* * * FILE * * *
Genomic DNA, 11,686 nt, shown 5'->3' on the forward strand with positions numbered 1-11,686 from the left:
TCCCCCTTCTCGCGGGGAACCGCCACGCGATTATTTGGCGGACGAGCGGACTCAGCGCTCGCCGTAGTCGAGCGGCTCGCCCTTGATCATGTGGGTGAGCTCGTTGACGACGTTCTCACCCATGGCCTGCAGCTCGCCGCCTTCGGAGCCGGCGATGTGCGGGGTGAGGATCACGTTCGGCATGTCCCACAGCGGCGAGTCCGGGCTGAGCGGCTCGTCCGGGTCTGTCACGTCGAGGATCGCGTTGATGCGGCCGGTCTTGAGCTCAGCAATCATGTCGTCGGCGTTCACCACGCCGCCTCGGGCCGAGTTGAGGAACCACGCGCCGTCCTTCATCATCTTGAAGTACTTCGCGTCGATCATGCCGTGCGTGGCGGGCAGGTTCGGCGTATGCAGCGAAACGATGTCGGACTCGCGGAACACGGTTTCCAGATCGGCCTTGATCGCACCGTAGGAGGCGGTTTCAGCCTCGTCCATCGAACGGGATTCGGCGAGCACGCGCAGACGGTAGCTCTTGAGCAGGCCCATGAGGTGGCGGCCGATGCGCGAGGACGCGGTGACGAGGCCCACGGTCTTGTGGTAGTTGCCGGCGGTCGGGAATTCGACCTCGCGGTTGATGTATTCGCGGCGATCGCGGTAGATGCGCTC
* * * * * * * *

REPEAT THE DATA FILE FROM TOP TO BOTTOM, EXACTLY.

Genomic DNA, 11,686 nt, shown 5'->3' on the forward strand with positions numbered 1-11,686 from the left:
TCCCCCTTCTCGCGGGGAACCGCCACGCGATTATTTGGCGGACGAGCGGACTCAGCGCTCGCCGTAGTCGAGCGGCTCGCCCTTGATCATGTGGGTGAGCTCGTTGACGACGTTCTCACCCATGGCCTGCAGCTCGCCGCCTTCGGAGCCGGCGATGTGCGGGGTGAGGATCACGTTCGGCATGTCCCACAGCGGCGAGTCCGGGCTGAGCGGCTCGTCCGGGTCTGTCACGTCGAGGATCGCGTTGATGCGGCCGGTCTTGAGCTCAGCAATCATGTCGTCGGCGTTCACCACGCCGCCTCGGGCCGAGTTGAGGAACCACGCGCCGTCCTTCATCATCTTGAAGTACTTCGCGTCGATCATGCCGTGCGTGGCGGGCAGGTTCGGCGTATGCAGCGAAACGATGTCGGACTCGCGGAACACGGTTTCCAGATCGGCCTTGATCGCACCGTAGGAGGCGGTTTCAGCCTCGTCCATCGAACGGGATTCGGCGAGCACGCGCAGACGGTAGCTCTTGAGCAGGCCCATGAGGTGGCGGCCGATGCGCGAGGACGCGGTGACGAGGCCCACGGTCTTGTGGTAGTTGCCGGCGGTCGGGAATTCGACCTCGCGGTTGATGTATTCGCGGCGATCGCGGTAGATGCGCTC